Although De-Canon does not have a formal presence at AWP this year (that is, we didn't invest in a table), we will still have a presence of sorts. If you'd like to chat about the project, discuss past or future post topics for the blog, or want to learn more about how to have your own books included in the archive, stop by Table 1136 in the bookfair to find Neil who is representing Boxcar Poetry Review & Have Book Will Travel.Read More
In this post, we survey the landscape of literary journals and provide a listing of currently operating journals which are helmed by POC editors. In total, we found __ literary journals whose mastheads list a writer of color as their editor-in-chief. Many also feature additional associate editors and staff members who are also POC. Some of these journals have been around since the 70s, but many are newer online journals, having come into existence in the last 5 years.Read More
If we hope to truly challenge or reimagine literary canon, it is not enough to consider the academic programs where young writers are taught and trained. We must look beyond the classroom and the professoriate, past endless reams of syllabi making and remaking what constitutes canon, and consider the practical matter of how these texts enter the field in the first place. In this post, we present a list of POC-helmed presses that are currently in operation.Read More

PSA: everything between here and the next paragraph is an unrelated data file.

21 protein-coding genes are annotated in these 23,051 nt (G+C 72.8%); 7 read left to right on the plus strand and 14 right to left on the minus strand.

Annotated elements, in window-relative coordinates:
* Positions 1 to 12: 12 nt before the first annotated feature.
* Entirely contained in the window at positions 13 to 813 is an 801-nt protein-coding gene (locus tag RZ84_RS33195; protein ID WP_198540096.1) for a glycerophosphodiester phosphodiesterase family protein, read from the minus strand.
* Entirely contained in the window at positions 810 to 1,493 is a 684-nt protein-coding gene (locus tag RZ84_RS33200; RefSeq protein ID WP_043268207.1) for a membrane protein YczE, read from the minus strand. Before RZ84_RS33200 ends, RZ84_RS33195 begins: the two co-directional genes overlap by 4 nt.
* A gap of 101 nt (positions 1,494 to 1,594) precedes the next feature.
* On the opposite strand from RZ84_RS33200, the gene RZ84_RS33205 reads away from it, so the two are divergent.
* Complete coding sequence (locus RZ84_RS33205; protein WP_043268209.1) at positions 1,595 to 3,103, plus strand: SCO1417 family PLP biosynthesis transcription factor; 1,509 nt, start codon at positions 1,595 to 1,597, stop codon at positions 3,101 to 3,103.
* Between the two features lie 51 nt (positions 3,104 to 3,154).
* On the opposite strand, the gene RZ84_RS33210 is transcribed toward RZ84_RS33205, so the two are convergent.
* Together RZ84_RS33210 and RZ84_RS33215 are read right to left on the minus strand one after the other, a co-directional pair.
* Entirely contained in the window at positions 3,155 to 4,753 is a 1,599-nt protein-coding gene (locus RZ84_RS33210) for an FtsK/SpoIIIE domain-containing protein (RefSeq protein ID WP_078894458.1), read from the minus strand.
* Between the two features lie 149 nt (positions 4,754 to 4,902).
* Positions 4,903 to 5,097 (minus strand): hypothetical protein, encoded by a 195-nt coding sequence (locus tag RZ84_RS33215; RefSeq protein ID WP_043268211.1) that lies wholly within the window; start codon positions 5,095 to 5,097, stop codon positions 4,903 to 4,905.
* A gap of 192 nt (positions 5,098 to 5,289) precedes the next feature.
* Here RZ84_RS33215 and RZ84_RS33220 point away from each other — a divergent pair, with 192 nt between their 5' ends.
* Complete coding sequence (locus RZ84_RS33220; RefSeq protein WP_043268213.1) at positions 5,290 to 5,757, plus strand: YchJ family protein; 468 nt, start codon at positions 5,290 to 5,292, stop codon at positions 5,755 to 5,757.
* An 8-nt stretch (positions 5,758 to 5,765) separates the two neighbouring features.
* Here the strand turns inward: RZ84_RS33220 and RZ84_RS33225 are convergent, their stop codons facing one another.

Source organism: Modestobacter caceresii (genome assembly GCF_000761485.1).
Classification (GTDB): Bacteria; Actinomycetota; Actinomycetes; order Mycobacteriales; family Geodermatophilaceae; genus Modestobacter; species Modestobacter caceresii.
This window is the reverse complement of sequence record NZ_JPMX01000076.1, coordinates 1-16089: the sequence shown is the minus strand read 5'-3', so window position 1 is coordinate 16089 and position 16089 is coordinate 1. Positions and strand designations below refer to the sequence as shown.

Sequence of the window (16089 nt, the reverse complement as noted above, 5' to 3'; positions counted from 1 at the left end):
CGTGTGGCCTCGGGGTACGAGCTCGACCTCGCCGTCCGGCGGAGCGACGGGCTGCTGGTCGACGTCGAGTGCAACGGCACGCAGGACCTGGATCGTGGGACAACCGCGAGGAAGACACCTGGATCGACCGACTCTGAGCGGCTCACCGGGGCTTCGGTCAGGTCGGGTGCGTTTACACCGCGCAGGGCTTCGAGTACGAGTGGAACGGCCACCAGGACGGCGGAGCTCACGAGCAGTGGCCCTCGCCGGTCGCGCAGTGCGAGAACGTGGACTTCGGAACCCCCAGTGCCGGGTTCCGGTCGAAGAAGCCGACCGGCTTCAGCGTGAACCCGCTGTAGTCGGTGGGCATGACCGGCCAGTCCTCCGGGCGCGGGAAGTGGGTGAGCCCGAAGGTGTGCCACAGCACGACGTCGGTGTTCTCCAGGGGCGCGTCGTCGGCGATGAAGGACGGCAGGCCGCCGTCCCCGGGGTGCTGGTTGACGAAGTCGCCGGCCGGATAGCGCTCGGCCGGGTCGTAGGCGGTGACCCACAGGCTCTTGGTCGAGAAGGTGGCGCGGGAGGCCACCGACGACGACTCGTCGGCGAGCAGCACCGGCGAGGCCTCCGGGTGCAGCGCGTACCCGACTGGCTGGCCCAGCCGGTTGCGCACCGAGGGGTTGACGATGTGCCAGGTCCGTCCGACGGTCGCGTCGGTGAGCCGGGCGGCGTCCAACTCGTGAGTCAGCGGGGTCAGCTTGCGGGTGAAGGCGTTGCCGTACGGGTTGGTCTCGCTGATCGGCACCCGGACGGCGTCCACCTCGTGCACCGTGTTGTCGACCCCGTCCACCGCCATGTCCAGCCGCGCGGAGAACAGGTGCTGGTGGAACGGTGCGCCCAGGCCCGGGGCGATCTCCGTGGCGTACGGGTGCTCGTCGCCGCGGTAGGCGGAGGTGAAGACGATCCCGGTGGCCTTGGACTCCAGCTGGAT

Over the past week and a half, we've been gathering images of POC writers and their libraries, as well as asking readers and writers of color to contribute their thoughts on the importance of building a personal library and how books by other POC writers have impacted their lives.
This post showcases responses from and glimpses into the libraries of Kazim Ali, Francisco Aragón, Jackson Bliss, Genève Chao, Shu-Ling Chua, Oliver de la Paz, M. Evelina Galang, Nathania Gilson, Jenna Le, Gemma Mahadeo, Meera (@ashmeera101), and Brian W. Parker.Read More
It's hard to explain exactly why having a personal library is so valuable -- and why it is particularly valuable to a person of color (writer or reader) to build a library for oneself. Here are a few ways of thinking about the value and purpose of a personal library -- and what it can enable in ourselves.Read More
Over the past few months, we've explored POC mentorship at writing retreats and residencies, as well as studied and surveyed graduate creative writing programs in the US to determine where faculty of color are teaching and who teaches where (and what). All of this is helpful if you have the time and resources to invest in attending a program or retreat -- but sometimes that's not always possible. What then? Where do you find a mentor or coach?Read More